The lesions showed spongiform change, neuronal cell loss, astrocytosis and proliferation of activated microglial cells. The internal capsule was partially vacuolated and the spinal cord, notably at the thoracic level, was demyelinated and cavitated in the lateral funiculus. Microglial cells aggregated within and around the spongiform lesions and microglial nodules were present in the medulla oblongata.

Use of Warthin-Starry stain demonstrated silver-impregnated organisms strongly suggesting B. burgdorferi in the central nervous tissues.

The dentate nucleus and inferior olivary nucleus showed the most advanced lesions with profound fibrillary gliosis. Occlusive vascular change was relatively mild, and fibrous thickening of the leptomeninges with lymphocyte infiltrates was localized in the basal midbrain. The ataxic symptoms were due to the dentate and olivary nucleus lesions and mental deterioration was attributable to the cortical and thalamic lesions.

Spongiform change, neuronal cell loss, and microglial activation are characteristic pathological features in the present case. The cerebellar ataxia and subsequent mental deterioration are unusual clinical features of Lyme neuroborreliosis. Spirochete B. burgdorferi can cause focal inflammatory parenchymal change in the central nervous tissues and the present case may be an encephalitic form of Lyme neuroborreliosis.

For more information: Journals

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Source: Dr. Mercola's on-line alternative health newsletter, 7-23-00

Bee Venom Protocol For Lyme's Disease

Dr. Klinghardt uses 0.5 ml Bee-venom form Canada (Michael Simics) in 2.5 ml Procaine and injects 0.5 ml procaine in tender spot subcutaneously into the skin. It is relatively painless and has an incredible effect in his Lyme Disease patients. In some it lasts for 2 days and in others for 3-4 days. Dependent on the response he establishes a schedule: shots every 2-3 days. The client then learns to do their own injections and otherwise follow the bee venom protocol that we have (bee sting kit etc.). Patients start to feel much better very soon, their depression and fatigue lifts, then their pain. It appears to be a great benefit!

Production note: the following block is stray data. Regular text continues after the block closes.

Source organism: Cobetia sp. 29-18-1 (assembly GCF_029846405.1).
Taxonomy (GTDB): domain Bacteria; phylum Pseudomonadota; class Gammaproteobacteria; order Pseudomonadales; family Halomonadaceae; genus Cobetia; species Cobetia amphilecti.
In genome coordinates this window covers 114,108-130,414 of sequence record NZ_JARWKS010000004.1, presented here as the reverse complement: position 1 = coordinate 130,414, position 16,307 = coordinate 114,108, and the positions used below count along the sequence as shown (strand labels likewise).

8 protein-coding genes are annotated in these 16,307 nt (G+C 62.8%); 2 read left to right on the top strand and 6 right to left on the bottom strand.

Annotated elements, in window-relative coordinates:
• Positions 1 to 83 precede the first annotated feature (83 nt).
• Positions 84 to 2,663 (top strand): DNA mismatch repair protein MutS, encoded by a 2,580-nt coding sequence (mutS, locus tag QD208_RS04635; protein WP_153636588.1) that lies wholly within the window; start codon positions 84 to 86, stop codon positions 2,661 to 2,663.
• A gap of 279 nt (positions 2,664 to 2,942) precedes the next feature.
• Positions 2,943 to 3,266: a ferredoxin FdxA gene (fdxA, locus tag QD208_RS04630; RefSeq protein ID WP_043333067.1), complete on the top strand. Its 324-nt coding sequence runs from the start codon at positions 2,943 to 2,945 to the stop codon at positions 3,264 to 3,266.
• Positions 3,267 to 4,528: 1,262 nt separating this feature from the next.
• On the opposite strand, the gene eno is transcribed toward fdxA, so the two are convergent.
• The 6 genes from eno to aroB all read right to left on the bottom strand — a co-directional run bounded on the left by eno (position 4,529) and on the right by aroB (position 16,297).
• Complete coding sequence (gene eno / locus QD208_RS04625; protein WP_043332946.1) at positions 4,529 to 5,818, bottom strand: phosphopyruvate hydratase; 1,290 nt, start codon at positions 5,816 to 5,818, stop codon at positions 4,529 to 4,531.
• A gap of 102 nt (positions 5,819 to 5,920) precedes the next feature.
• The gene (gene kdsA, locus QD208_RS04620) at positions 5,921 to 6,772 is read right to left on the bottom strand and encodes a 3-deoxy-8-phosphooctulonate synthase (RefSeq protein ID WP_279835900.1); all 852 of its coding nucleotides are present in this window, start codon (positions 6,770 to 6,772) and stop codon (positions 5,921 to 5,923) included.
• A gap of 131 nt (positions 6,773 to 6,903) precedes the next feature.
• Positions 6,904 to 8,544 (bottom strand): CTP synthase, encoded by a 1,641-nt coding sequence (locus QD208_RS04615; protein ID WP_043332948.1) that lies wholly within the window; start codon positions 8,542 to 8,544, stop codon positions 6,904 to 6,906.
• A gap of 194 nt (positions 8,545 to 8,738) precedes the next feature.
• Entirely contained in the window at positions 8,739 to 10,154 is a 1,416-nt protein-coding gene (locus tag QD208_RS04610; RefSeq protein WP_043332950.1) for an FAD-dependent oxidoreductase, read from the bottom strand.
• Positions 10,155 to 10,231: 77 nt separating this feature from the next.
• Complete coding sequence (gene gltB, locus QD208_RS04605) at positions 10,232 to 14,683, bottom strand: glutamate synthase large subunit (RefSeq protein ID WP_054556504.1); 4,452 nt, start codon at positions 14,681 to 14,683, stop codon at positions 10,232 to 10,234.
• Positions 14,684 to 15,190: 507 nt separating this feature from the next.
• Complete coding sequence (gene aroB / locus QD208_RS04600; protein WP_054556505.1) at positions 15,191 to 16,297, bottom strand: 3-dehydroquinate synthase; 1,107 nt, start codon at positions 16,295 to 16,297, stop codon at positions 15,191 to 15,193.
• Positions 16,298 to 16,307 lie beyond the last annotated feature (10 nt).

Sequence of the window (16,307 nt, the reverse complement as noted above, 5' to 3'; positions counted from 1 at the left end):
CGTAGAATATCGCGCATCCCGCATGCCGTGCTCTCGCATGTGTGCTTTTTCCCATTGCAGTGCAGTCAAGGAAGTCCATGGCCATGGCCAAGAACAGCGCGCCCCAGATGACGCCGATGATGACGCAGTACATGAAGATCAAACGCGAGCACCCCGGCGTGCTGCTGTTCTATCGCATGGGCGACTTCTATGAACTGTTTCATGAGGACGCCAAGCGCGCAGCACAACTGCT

Glenroy Wolfsen ( wrote:

Some years ago when my Wife was still mobile and teaching school, (and I was her official aid) we began a special therapy to help her MULTIPLE SCLEROSIS. This was BEE VENOM Therapy. I got my bees from down south and my bee box from Maine and did the live bee stings as protocol indicated. (We were taught from a lady in middle New Jersey who was recognized then as doing some remarakable work with MS patients).

My wife and I noted IMMEDIATE improvement in sensation/warmth/ bladder control, pain relief and mental acquity as well as mobility. We continued the therapy for some time always with improvement. Because of her teaching schedule and the care of children at home (etc.) we were not as consistant with this therapy as we should have been - and because of that we cannot testify to more improvement as we did not continue (only because of our schedules).

Our neurologist was in favor of the home-treatment and had read positive literature on the subject. At that time live bees were the only way to get the most benefit of the venom - as laboratory venom was not as effective.

I therefore find this rather interesting and a positive finding. I will look forward to more reports on this new avenue for potential treatment of Lyme.

Glen Wolfsen (from beautiful New Jersey)